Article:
The Institute of Medicine calls health literacy the “Prescription to End Confusion,” but understanding medical information is not as simple as taking a pill. As the Consumer Health Information Coordinator Michelle Eberle writes, health literacy “requires a complex group of reading, listening, analytical and decision-making skills, and the ability to apply these skills to health situations.”i
Health literacy is necessary to navigate the often mind-numbing language on prescription drug sheets, doctor consent forms and insurance plans. The ability to understand these common forms of healthcare information is often affected by age, culture, socioeconomic status and education level. And lack of communication can have negative consequences. According to Dr. Barry D. Weiss, “evidence shows that patients often misinterpret or do not understand much of the information given to them by clinicians. This lack of understanding can lead to medication errors, missed appointments, adverse medical outcomes and even malpractice lawsuits.”ii
Weiss says 89 million Americans lack the health literacy necessary to understand medical treatment and preventative care. Some of these issues are addressed in the Affordable Care Act, which contains provisions pushing doctors and insurers to clearly communicate health information, promote prevention and be patient-centered.
The U.S. Health Resources and Services Administration has made available several booklets, brochures and videos addressing healthcare literacy among various populations. Health insurance plans have also made efforts to make health information more understandable to the average consumer. Insurers such as Aetna, Blue Cross and Cigna, have instituted health literacy initiatives to reach out to clinicians and patients. The insurers also try to “walk the walk,” making their own policies easier to understand.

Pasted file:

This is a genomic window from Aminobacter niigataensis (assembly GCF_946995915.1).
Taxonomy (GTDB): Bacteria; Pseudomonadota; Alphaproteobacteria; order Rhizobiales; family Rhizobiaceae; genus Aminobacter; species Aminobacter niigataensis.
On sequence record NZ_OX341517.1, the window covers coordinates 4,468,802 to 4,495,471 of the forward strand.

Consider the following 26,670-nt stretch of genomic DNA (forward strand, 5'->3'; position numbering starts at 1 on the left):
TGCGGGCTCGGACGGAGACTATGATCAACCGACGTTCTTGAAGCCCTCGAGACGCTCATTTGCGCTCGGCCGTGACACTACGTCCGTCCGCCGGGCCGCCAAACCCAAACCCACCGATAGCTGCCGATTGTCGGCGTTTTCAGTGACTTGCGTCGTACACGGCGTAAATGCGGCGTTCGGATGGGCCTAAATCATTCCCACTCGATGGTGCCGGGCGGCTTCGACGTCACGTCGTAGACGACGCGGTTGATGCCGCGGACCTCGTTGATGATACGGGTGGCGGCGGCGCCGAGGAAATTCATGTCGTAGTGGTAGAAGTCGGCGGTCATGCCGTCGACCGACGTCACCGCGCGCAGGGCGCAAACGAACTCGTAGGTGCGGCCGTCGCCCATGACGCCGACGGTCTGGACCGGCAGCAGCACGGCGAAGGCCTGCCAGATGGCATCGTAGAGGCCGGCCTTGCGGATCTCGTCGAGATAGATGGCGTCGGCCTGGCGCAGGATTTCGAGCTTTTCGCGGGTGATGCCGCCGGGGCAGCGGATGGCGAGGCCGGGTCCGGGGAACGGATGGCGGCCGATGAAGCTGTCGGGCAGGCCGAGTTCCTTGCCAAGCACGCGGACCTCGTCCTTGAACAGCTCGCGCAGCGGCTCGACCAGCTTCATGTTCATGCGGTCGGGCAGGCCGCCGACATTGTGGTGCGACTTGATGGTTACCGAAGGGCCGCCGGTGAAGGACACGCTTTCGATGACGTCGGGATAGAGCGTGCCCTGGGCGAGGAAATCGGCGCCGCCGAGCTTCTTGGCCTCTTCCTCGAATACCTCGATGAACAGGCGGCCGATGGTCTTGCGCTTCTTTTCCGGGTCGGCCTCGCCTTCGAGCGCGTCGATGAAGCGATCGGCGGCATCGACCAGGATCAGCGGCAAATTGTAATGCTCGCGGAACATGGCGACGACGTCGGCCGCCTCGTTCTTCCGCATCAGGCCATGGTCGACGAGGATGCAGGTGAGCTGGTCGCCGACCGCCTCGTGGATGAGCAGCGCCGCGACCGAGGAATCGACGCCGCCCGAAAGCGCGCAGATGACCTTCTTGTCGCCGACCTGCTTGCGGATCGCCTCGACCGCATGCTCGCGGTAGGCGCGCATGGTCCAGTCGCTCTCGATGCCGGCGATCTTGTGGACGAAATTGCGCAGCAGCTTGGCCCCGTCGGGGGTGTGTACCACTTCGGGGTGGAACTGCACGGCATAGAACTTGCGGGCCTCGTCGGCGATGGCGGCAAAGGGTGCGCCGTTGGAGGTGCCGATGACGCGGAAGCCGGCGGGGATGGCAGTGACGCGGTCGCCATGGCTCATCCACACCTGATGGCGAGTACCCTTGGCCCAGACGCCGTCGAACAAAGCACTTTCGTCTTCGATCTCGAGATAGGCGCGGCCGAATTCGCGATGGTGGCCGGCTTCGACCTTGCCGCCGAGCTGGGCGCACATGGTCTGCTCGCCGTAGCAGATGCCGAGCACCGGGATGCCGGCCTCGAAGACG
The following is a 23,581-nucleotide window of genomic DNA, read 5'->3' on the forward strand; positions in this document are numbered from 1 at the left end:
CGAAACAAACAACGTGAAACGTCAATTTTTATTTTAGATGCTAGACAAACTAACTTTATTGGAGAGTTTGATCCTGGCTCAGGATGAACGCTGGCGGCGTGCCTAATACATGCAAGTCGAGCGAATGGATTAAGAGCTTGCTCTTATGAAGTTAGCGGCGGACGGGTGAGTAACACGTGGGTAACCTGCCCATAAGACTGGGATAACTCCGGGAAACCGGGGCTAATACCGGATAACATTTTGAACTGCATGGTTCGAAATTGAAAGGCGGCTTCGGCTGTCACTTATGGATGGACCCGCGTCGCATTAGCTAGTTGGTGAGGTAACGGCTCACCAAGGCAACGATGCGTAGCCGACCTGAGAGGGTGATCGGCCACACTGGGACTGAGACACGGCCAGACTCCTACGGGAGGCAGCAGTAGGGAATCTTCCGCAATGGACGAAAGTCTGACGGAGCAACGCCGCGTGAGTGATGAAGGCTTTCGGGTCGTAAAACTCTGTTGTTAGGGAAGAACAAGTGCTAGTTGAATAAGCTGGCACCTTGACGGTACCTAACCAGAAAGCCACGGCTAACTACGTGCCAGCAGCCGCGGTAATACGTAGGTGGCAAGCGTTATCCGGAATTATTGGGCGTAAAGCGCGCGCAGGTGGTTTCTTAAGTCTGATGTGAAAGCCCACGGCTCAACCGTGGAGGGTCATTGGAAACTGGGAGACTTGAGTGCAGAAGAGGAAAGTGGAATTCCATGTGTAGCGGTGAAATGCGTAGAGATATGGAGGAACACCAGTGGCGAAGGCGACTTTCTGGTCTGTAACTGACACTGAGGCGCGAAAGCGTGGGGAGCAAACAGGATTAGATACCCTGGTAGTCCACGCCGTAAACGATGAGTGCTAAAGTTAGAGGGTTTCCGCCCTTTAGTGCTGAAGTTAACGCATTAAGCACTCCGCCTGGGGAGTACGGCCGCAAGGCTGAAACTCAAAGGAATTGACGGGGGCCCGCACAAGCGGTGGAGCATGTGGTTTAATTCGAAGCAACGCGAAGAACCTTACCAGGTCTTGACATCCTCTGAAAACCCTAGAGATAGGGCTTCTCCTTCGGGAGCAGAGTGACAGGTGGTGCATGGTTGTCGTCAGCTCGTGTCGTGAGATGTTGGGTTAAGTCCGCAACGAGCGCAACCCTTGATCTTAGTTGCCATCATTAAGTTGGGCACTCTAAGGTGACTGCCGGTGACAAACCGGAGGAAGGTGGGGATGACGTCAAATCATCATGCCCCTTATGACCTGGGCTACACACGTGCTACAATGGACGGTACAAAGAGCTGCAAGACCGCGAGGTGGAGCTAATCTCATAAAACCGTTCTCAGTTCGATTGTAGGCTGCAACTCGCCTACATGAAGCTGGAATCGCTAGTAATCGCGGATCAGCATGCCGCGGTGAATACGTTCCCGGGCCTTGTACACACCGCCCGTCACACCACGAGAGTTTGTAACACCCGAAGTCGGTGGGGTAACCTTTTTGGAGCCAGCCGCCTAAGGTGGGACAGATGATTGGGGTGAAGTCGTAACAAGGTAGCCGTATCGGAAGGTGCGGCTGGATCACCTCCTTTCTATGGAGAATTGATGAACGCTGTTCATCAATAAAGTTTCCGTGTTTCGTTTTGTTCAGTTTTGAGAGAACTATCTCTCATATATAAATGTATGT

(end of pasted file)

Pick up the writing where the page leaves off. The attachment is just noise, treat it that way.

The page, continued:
Low health literacy is a major source of inefficiency in the American healthcare system, estimated to cost between $106 billion and $238 billion a year. Initiatives to improve patient communication can not only reduce that figure but can contribute to a healthier population.
i Michelle Eberle, “Health Literacy,” National Network of Libraries of Medicine, June 2013, http://nnlm.gov/outreach/consumer/hlthlit.html.
ii Barry D. Weiss, “Help Patients Understand,” AMA, 2007, www.ama-assn.org/ama1/pub/upload/mm/367/healthlitclinicians.pdf.